"Live!" airs weekdays in syndication.
Everyone's favorite high school musical returns tonight, promising 'Glee Project' winner Damien's debut!
Lulu is facing her biggest fear this Halloween: Commitment
Bing: Watch clips and episodes of 'General Hospital'
MSN TV: Sonny's bon voyage dinner for Kristina seems an ideal time for Lulu and Dante to announce their engagement, but Lulu is getting more and more nervous about the whole thing: What's going on with her?
Julie Berman: She loves him, but she's not sure she wants to marry him, because of his career and her fear of completely investing in someone she can lose. Then that falls into her other problem with marriage, as an institution itself. She's grown up with a lot of questions about marriage and whether it's really special, really means anything or is necessary.
Obviously, relationships in Port Charles don't last, so she's right to feel skeptical, but deep down in her heart, she would love to get married and have it last forever. There are a lot of things she needs to accept, including the potential for things to not end happily ever after, and that's hard for her.
Did Lulu's chat with Sonny send her over the edge?
In all honesty, he of all people honed in on what was going on and called her out on it. She spoke with Maxie about her fears, but it was very vague. She didn't want Sonny to be the one to give her advice, but a lot of what he said is exactly what she's thinking. If she's too afraid to get married, she should end this now and not drag it out any longer.
What will it take for her to move forward?
Lulu and Dante have no idea. That's the problem. There's the option that Dante takes a desk job, so she feels he's a bit safer, but Dante might start to resent Lulu for the rest of his life. It's a tricky situation, and it's also not easy to talk about as a couple. The question of "How much do you love me?" comes up, [but] that's not what it's about. Personally, I think it's about accepting that life is going to deal you cards and you've got to let the chips fall where they may, but it takes time to accept something like that, because it's not how she's wired.
The Spencers are, however, wired for addiction, and Lulu has been turning to alcohol a lot lately…
I don't think they've been very subtle with that idea. (laughs) It seems to be an easy check out for her when things get a little overwhelming, especially with all the confusing feelings she has right now over her relationship. The alcohol is just a quick fix. She doesn't think there's a major problem with it, but it's not normal for her, so she's being a little secretive about it.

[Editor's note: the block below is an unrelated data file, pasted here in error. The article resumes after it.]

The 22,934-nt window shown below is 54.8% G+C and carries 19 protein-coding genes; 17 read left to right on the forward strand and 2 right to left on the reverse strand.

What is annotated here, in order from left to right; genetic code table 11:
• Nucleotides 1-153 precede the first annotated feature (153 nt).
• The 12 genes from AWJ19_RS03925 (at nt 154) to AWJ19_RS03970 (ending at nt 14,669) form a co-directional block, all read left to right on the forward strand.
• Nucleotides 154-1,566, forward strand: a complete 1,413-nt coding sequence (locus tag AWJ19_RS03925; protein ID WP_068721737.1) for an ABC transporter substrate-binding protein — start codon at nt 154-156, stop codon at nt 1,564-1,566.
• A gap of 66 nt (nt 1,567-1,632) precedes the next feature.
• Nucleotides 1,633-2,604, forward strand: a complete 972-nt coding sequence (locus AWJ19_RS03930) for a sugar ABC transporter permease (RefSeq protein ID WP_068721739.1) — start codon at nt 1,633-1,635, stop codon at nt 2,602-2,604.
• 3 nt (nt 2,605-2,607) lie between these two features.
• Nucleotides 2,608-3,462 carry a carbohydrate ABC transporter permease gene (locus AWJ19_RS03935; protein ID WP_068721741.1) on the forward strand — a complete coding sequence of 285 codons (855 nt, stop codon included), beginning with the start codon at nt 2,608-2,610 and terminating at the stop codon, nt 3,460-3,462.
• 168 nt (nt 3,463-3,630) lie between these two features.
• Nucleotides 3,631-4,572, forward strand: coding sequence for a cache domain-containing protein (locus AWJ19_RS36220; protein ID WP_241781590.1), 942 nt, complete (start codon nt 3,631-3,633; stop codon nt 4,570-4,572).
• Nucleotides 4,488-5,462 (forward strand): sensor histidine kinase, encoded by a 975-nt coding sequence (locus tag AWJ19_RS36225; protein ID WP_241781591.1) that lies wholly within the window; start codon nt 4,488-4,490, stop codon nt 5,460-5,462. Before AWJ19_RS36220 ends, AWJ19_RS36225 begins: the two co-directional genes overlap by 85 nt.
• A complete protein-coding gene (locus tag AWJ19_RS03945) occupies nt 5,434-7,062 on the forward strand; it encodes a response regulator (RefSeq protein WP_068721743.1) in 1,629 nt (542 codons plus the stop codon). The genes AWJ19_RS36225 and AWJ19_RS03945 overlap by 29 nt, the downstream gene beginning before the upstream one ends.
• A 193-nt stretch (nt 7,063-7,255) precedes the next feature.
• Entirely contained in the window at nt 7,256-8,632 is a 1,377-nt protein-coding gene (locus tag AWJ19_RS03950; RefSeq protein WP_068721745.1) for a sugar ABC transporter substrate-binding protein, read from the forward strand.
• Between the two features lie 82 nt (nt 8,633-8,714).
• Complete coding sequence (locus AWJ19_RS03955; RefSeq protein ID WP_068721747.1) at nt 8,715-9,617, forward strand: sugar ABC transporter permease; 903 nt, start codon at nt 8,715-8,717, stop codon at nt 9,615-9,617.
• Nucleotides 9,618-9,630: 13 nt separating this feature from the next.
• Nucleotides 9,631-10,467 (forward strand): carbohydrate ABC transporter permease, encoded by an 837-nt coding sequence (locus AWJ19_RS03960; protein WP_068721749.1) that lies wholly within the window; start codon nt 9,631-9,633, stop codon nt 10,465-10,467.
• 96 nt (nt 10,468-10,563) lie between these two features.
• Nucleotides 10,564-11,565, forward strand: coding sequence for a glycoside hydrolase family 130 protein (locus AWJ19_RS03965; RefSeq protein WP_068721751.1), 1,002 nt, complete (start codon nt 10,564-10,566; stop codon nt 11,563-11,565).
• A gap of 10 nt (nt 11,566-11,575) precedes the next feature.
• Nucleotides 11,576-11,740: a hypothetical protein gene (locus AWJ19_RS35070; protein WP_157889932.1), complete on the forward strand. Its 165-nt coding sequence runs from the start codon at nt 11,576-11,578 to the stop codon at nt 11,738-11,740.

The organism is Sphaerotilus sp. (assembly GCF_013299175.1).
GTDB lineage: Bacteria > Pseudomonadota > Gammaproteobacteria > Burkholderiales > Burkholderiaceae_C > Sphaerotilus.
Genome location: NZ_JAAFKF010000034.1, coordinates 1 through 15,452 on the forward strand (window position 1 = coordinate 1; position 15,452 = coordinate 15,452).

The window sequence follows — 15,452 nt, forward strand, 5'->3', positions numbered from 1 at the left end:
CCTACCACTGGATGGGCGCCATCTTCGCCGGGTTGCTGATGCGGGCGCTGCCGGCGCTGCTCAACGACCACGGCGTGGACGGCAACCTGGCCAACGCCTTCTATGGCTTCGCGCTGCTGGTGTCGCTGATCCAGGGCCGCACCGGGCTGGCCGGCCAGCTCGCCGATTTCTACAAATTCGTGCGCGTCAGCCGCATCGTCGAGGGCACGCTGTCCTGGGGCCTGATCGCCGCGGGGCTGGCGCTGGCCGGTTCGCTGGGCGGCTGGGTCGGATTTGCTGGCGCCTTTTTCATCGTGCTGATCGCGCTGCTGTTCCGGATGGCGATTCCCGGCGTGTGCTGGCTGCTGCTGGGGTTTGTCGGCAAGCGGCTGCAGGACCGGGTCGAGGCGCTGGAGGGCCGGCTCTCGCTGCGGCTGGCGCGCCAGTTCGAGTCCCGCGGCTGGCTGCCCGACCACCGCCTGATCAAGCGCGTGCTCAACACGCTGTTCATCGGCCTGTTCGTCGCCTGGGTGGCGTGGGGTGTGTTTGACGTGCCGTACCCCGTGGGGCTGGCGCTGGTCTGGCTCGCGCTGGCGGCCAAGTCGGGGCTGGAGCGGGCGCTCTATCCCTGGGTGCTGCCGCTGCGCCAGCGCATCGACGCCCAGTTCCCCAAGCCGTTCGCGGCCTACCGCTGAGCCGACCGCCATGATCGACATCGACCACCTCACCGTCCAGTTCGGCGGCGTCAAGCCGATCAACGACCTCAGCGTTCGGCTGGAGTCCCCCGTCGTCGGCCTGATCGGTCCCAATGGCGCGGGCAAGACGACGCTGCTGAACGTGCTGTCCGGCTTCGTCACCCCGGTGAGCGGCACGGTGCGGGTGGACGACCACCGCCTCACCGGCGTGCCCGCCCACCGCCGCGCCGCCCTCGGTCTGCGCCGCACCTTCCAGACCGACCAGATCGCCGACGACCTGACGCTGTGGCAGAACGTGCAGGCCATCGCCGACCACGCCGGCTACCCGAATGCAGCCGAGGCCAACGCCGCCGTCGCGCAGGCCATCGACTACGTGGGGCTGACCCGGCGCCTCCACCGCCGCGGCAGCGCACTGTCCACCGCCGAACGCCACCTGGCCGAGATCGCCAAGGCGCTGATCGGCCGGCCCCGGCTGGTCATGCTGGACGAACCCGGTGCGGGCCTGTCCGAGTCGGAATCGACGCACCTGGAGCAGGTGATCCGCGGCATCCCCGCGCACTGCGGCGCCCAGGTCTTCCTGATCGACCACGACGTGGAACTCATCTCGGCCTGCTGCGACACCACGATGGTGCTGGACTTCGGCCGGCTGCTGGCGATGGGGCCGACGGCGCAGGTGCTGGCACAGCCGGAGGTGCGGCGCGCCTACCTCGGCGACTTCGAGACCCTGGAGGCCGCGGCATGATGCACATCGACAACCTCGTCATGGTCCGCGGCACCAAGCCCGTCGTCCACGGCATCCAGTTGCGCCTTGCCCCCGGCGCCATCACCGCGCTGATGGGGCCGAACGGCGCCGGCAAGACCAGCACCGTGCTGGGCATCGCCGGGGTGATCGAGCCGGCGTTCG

Which sounds like a problem in the making: How do you feel about possibly playing an alcoholism story down the line?
I always love playing that kind of stuff. The only thing I worry about is how it will be executed. We've seen this alcoholism story many times, with many characters. I would hate for it to be an obvious, repetitive beat. I would love to play it if it was compelling and a little different than what we've seen before.
Would you like to see Lulu overcome her fears and get to the altar?
That would be awesome. I would love to have a huge wedding, because it would be cool to say, "Yep, I had my soap opera wedding." That's a goal I hope I get to attain, but these days, you never know what's going to happen with the future of soap operas. My time might run out.
Does that sentiment change the way you approach story?
No, no. I think about that, but when I go to work, I'm doing the work like every day is my last day, and that's how it's been since I started. There's a big level of commitment to every script I get: whether I feel I have 20 years of two days, I'm committed to making everything wonderful.
What can you tell us about the new rumors about you're leaving the show?
I don't even know how these rumors start. My first thought is, "Who is the person that comes up with this stuff and what joy does it bring to them?" So no, I'm not leaving. I'm still on the show and I'm very happy. I've always enjoyed working on the show, and we have a great cast right now. It makes it fun to go to work.
Back when you first came to "General Hospital," did anyone take you under their wing?